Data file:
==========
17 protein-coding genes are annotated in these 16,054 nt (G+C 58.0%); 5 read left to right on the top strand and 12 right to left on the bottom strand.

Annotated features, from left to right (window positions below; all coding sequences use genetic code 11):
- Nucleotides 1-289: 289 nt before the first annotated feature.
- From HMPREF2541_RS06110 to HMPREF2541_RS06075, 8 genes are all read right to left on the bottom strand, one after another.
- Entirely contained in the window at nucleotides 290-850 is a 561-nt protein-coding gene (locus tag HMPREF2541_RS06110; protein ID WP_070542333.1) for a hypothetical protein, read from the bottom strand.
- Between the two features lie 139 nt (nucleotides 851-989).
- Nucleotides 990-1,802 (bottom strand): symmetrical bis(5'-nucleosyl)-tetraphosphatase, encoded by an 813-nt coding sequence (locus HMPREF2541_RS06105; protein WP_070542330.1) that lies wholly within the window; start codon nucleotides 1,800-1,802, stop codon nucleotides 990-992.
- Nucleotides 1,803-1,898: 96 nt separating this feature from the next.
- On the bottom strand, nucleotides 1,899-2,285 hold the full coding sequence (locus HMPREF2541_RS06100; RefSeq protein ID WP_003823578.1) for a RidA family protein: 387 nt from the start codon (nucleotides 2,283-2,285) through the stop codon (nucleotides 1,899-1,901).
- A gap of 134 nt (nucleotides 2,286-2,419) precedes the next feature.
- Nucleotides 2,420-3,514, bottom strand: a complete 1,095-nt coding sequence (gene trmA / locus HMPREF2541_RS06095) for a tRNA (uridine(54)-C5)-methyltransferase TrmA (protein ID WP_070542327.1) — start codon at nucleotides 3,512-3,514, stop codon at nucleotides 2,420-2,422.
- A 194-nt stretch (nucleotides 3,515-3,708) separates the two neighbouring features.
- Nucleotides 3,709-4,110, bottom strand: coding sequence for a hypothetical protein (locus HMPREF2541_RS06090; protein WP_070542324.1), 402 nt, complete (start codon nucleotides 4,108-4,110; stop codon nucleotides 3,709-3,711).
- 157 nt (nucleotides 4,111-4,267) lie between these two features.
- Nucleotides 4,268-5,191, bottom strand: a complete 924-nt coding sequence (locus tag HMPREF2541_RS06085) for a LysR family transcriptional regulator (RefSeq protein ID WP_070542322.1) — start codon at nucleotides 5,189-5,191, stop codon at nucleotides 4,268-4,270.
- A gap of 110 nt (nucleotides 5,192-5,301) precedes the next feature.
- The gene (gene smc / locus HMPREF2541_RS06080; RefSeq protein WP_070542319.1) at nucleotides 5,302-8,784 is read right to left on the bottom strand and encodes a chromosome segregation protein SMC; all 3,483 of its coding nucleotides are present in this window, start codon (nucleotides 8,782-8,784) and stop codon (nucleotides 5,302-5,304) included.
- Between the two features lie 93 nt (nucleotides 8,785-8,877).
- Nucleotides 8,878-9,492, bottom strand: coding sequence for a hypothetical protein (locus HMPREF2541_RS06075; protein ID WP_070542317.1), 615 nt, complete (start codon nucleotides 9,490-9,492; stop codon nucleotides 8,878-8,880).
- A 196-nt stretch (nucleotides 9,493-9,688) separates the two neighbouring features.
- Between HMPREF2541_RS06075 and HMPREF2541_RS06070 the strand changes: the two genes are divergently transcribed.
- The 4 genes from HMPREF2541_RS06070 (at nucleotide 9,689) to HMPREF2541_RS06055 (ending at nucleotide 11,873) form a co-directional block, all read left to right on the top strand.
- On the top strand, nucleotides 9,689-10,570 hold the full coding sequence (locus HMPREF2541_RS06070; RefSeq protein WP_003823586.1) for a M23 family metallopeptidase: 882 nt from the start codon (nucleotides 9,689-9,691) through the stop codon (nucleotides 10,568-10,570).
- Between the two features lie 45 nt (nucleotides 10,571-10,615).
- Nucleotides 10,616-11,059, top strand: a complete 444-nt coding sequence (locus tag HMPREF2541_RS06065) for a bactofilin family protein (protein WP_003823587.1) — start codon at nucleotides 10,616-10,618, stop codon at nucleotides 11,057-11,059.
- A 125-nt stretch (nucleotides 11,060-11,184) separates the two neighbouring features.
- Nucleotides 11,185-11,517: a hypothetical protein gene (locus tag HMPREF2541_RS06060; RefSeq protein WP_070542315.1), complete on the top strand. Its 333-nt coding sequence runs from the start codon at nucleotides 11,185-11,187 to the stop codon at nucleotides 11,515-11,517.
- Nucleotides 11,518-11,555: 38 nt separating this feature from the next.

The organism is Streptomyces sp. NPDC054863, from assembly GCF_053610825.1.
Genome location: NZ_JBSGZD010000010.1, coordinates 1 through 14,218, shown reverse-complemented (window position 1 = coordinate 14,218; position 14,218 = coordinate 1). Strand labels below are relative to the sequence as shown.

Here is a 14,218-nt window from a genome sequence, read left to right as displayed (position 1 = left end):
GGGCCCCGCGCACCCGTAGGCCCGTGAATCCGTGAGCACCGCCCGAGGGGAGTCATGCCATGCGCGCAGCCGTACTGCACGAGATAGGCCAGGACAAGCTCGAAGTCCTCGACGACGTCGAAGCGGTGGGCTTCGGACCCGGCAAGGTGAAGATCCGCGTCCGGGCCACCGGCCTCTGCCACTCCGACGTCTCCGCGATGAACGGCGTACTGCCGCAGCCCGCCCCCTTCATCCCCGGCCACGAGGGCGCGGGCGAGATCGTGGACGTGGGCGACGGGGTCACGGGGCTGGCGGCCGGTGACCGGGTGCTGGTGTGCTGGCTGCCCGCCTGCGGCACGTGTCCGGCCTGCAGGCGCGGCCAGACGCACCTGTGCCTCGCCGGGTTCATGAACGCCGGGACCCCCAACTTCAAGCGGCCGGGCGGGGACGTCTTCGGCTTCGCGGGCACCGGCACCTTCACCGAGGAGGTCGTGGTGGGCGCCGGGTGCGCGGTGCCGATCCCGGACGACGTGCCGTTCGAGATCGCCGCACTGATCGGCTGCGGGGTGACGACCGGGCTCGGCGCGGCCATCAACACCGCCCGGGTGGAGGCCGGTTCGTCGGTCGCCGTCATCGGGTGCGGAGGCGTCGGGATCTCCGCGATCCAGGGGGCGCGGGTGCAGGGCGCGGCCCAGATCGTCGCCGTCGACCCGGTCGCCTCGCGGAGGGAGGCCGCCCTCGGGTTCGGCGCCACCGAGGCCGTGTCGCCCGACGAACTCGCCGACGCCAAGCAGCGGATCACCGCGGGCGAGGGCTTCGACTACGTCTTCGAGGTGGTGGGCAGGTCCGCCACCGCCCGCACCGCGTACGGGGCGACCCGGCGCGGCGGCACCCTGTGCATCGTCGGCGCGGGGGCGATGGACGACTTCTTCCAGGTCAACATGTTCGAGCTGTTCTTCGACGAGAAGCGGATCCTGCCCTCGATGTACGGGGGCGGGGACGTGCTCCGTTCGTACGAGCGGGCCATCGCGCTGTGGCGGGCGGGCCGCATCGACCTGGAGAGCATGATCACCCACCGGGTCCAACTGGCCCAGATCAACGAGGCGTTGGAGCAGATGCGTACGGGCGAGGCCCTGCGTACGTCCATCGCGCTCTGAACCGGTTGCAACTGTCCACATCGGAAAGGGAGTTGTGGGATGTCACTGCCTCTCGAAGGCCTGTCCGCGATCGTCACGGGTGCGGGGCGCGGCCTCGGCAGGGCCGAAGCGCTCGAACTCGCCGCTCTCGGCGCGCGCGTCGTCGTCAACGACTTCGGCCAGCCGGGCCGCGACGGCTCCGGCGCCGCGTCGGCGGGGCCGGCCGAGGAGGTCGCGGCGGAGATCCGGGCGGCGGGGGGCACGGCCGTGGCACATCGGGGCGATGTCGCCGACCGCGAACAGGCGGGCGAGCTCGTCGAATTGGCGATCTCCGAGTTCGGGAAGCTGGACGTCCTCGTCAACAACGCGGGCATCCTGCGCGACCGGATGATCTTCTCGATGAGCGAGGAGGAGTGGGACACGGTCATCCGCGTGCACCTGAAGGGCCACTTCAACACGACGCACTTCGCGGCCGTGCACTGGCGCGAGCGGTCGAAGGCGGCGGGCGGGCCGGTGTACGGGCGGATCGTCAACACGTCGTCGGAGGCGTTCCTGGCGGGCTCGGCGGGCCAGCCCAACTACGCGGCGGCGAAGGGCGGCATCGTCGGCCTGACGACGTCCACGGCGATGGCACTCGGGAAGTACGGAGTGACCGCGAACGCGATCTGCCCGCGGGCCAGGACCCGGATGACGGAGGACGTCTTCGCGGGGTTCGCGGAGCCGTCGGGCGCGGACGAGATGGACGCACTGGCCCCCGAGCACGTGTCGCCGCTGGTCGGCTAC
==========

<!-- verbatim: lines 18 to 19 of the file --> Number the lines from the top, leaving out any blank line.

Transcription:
- Between the two features lie 93 nt (nucleotides 8,785-8,877).
- Nucleotides 8,878-9,492, bottom strand: coding sequence for a hypothetical protein (locus HMPREF2541_RS06075; protein ID WP_070542317.1), 615 nt, complete (start codon nucleotides 9,490-9,492; stop codon nucleotides 8,878-8,880).